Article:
Jim Thompson New Member
- Skill Level
- Time with Product
Nov 23, 2009
- User Notes:
Astronomik OIII FilterPros:
- best performing OIII filter availableCons:
- excellent quality
- very expensiveComments:
- hard to find
- meant for 8" or larger apertures
Before investing in a filter to combat light pollution, I did a lot of research to try and decide which one was the best performer. I live in the middle of a fairly large city (~1million), so performance of the filter is important. Second of course is cost. I compared all the filters I found that were readily available on the market:
- Astronomik (UHC, OIII)
- Baader Planetarium (Moon & Skyglow, UHC-S, OIII)
- Lumicon (Deepsky, UHC, OIII)
- Meade (Broadband, Narrowband, OIII)
- Orion (Skyglow, Ultrablock, OIII)
- Televue (Nebustar, OIII)
- IDAP (LPS)
Note that based on the information I could find, the Celestron brand light pollution filters are made by Baader and so their performance would seem to be the same. As the point of comparison I looked at the spectral response data that was provided for each filter by the manufacturers or by third parties who have actually measured the response of the filters. I digitized and replotted all the data in the same scale on the same graph and compared. The objective of the filter is to reject the largest amount of light pollution wavelengths possible, and have the highest transmission possible in the bands of interest. Light pollution, including skyglow (a natural phenomenon), occupies a band from 400-440nm and 540-640nm. The desirable observation bands for nebulae are: H-beta 486.1, OIII 495.9 & 500.7, H-alpha 656.3, and SII 672.6.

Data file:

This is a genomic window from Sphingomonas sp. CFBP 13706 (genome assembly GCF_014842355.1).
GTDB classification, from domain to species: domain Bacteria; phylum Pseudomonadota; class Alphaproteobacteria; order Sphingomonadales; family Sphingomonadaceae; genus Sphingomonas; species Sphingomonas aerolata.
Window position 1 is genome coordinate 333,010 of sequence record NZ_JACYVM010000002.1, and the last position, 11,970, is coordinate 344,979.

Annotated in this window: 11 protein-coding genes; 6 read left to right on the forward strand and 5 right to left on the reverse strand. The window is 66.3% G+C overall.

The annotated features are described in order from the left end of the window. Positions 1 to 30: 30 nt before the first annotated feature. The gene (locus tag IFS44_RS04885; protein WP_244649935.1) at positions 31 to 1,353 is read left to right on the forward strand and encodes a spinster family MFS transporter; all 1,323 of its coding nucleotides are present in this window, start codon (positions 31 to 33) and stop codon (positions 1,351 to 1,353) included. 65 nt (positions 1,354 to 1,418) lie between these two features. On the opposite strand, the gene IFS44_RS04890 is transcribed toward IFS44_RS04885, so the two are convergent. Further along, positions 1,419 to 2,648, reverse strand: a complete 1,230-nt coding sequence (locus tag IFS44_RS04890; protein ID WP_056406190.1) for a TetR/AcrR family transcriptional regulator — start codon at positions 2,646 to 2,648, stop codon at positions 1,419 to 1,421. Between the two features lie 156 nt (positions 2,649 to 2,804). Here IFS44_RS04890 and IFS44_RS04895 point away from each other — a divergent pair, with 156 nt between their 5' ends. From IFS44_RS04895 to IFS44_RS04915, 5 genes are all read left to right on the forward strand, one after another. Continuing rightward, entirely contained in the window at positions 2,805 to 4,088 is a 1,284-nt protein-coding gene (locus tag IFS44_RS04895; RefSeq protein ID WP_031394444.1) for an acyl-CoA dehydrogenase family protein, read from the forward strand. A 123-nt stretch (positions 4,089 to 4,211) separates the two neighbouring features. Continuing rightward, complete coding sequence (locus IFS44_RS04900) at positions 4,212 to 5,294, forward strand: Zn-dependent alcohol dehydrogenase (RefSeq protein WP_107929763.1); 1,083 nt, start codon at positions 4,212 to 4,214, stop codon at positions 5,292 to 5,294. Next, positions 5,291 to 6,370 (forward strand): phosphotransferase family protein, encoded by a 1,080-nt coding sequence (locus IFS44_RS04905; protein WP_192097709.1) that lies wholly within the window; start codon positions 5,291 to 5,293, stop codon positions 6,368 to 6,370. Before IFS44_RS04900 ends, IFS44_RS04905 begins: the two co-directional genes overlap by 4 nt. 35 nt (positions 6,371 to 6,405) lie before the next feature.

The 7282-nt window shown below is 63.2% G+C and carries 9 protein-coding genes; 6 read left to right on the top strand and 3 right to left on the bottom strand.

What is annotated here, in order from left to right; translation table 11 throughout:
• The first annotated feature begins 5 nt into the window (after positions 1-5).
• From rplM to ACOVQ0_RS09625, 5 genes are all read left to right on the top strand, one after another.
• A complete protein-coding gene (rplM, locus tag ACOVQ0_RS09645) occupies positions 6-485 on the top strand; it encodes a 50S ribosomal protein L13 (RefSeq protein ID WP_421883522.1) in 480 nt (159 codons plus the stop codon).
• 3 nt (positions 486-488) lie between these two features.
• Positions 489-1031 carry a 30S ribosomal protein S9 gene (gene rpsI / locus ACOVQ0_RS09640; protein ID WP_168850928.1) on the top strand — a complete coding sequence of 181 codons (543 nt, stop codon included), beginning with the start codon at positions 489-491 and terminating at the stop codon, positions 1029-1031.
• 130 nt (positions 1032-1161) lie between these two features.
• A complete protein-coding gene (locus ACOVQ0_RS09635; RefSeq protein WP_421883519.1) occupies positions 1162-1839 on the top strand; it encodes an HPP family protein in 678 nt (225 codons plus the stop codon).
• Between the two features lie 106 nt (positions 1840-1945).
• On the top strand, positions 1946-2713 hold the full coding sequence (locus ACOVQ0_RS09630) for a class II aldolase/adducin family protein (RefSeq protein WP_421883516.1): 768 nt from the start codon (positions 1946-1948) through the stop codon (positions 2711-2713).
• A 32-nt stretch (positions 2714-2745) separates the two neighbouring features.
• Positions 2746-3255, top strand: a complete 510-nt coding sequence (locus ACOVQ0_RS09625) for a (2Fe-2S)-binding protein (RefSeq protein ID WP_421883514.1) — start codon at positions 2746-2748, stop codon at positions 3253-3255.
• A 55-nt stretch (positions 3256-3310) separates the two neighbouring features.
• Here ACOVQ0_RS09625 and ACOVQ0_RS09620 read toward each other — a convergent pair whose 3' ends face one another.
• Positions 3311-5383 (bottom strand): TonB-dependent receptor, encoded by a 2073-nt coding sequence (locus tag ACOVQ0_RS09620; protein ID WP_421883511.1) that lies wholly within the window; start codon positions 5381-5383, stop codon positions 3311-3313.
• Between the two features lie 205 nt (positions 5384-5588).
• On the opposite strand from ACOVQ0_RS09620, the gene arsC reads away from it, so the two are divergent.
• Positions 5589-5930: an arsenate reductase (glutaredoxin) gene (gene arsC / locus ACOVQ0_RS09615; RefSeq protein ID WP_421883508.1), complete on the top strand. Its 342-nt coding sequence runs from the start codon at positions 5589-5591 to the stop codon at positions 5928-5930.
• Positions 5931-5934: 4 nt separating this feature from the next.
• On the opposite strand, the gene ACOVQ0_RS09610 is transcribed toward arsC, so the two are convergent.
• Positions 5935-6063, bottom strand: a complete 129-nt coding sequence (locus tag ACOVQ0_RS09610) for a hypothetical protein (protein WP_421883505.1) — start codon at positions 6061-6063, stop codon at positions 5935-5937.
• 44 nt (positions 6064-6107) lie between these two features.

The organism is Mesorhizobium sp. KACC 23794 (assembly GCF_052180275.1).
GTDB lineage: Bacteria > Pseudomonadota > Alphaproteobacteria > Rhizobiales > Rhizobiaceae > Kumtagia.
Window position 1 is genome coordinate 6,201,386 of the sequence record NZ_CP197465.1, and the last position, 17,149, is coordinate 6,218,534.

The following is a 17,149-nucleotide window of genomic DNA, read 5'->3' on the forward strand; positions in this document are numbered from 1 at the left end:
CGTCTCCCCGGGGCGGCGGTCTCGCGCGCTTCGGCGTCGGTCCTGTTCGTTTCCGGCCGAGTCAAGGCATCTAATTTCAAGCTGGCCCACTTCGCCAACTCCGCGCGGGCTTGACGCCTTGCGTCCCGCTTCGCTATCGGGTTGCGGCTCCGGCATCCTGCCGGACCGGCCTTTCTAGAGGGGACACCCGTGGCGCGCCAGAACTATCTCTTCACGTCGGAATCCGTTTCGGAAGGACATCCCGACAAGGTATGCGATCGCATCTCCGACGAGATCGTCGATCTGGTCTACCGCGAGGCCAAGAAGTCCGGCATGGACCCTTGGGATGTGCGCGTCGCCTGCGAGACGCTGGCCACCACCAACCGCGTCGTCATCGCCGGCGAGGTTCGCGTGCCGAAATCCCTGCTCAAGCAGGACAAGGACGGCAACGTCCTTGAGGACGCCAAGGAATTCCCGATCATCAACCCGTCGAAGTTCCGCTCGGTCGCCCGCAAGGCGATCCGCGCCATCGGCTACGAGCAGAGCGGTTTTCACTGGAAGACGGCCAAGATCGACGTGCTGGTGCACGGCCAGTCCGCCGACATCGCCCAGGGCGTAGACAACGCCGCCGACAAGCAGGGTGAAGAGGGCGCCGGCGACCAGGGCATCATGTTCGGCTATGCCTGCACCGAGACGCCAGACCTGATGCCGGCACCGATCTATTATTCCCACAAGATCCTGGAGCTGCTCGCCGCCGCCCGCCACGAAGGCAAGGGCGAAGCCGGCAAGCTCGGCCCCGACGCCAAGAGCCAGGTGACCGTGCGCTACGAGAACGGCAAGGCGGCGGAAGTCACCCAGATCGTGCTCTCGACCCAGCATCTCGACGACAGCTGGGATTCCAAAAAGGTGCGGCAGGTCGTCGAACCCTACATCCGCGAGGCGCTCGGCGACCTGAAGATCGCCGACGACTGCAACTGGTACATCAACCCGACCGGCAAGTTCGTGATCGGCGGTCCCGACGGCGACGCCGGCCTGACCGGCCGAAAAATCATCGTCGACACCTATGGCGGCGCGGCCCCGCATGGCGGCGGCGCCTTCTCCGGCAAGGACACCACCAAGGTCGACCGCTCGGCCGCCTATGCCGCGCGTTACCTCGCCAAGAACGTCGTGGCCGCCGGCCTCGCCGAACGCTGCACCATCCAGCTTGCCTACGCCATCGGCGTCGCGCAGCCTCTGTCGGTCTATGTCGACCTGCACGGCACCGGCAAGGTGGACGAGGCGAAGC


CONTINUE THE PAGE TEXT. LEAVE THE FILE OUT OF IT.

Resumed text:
Based on the data I collected, the Astronomik OIII is the best performing OIII filter, having excellent transmission in the band of interest, and very sharp cut-off to nil transmission in the light pollution bands. The Televue and Lumicon are second having very close to the same transmission around OIII as the Astronomik, but they have non-zero transmission below 430nm (Lumicon) and above 650nm (both).
So based on my analysis I searched for and purchased the Astronomik OIII filter. It was hard to find in Canada, and expensive (~$200USD for a 2”). I am however extremely happy with my purchase. The filter is top notch quality, and it has performed for me on my 8” SCT as I expected it to. The filter is made in Germany, and it comes in a nice foam lined soft plastic case that closes securely…no chance of it flying open like other filter cases or cracking if stepped on.
Note that an OIII filter passes only a very small window in the visual band, and so reject the maximum amount of light pollution or star emissions needed to maximize the contrast of nebulae. The result however is that you need a large aperture telescope to use them effectively, 8" or better.Sort by